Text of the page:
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Home > India > News > Report

France offers Indian Army its best artillery

A K Dhar in Paris | June 17, 2008 16:48 IST

France [Images], which has supplied advanced Mirage-2000 fighters and Scorpene submarines to India, on Tuesday offered to become its full weapons development partner to produce front-line land combat systems for the Indian Army.

"We are ready to transfer front-line technology and work to co-produce and jointly develop advanced systems like higher firepower longer ranger artillery guns and high mobility land mine secure vehicles for Indian security forces," officials of the top French land armament company, Nexter, said in Paris.

The French offer comes at a time when Indian Army is on the threshold of floating its biggest-ever global tenders for 2000-3000 wheeled, towed and tracked 155 mm guns of .52 calibre and 1000-2000 high speed mine protected troop carrying 4x4 and 8x8 specialised troop combat vehicles for forces operating against terrorists and Maoists.

The tenders, according to experts here, could run up to 5-7 billion Euros with deliveries expected in three to five years.

The French offer was echoed by the country's Defence Minister Herve Morim as he threw open the five-day world's biggest land system exhibition, Eurosatory 2008 near Paris.

Spelling out that terrorism had become an international scourge, Morim said France was ready to co-produce and jointly develop high-tech weapons with its strategic partners.

His comments came as leading companies from the US, Europe, Africa and others have put on display technology-driven new weapons systems to combat terrorism keeping their first hand experience gathered during operations in Afghanistan.

Indian Army is planning to float new tenders for purchasing up to 3,000 155 mm .52 calibre artillery guns of which 814 would be wheeled guns and another 1,500 towed guns to bring its artillery firepower up to NATO standards.

The state-owned French land combat systems company, which has recently downsized to become Europe's leading artillery and tank building company has expressed its willingness to co-produce and jointly develop land combat systems with India.

However, Indian defence planners are in a quandary over the purchase of higher firepower artillery guns, with an apparent hesitation in going in for controversial Bofors guns.

While Indian army has progressed tremendously in modernising its infantry and armoured units, its artillery upgrade programme is running 10 years behind schedule.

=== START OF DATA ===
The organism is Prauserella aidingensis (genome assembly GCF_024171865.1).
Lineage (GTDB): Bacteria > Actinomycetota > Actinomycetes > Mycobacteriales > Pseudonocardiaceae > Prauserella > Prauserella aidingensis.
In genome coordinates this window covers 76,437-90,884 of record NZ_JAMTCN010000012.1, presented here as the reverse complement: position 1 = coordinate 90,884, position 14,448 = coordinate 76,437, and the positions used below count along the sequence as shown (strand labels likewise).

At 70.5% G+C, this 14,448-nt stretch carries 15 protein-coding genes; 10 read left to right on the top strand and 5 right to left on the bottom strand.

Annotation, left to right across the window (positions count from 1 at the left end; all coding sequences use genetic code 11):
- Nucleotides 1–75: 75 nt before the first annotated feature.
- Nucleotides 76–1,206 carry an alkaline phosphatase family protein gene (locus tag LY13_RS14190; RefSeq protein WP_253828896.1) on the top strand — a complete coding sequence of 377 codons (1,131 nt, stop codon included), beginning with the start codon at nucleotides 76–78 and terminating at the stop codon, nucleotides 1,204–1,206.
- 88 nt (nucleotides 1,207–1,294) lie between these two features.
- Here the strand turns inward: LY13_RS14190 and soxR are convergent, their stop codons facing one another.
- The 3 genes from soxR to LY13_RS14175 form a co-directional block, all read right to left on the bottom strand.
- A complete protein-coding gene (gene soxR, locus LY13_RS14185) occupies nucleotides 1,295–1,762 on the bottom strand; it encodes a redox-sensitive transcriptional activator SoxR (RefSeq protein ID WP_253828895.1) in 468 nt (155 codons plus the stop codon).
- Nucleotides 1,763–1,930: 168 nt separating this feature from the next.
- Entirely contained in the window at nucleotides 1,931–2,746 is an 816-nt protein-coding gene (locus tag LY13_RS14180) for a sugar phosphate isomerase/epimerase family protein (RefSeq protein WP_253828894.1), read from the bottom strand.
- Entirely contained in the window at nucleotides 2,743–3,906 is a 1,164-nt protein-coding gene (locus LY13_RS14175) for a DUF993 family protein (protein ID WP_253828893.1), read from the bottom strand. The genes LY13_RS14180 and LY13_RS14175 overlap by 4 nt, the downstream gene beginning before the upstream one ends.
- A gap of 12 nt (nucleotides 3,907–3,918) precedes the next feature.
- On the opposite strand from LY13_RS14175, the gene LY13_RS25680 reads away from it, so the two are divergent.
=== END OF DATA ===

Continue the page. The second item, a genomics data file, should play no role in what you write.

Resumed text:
Nexter is offering its just-produced truck-mounted Caesar wheeled .52 calibre guns which, its top official Laurent Nicolas says, 'is unequalled in strategic mobility and air transportability in a C-130 J transport aircraft'.

The French guns have already been inducted into the French Army and have seen action in Afghanistan.

For the Indian Army's forthcoming order, the French firm would be in competition with Israel's Atmos Soltam System, Serbian Nora, South African Condor and matching guns from Slovakia.

Nexter officials said they are ready to offer the guns on government-to-government sale basis if India so wanted. The Caesar gun can fire six rounds to a distance of 40 km with a rate of fire of six rounds per minute and a gun crew of just five.

The Caesar guns support on board navigator and ballistics computer with muzzle velocity measurement radar and can be used with any fire control system.

"We are ready to transfer full and total technology of the gun systems to India," said Nicolas in comments, which assume significance in view of remarks by Defence Minister A K Antony that foreign nations were reluctant to part with frontline technology to India.

These guns were on display at the Eurosatory. The French company is already collaborating with India to make THL 20 guns, which are being mounted as turrets for army aviation's light combat attack helicopters which are undergoing tests at HAL.

"We have delivered under an agreement signed in 2006 80 such turrets," Nicolas said, indicating that Nexter would also be bidding for India's expected request for proposals for 400 new infantry combat vehicles, which are nuclear biological chemicals (NBC) proof.

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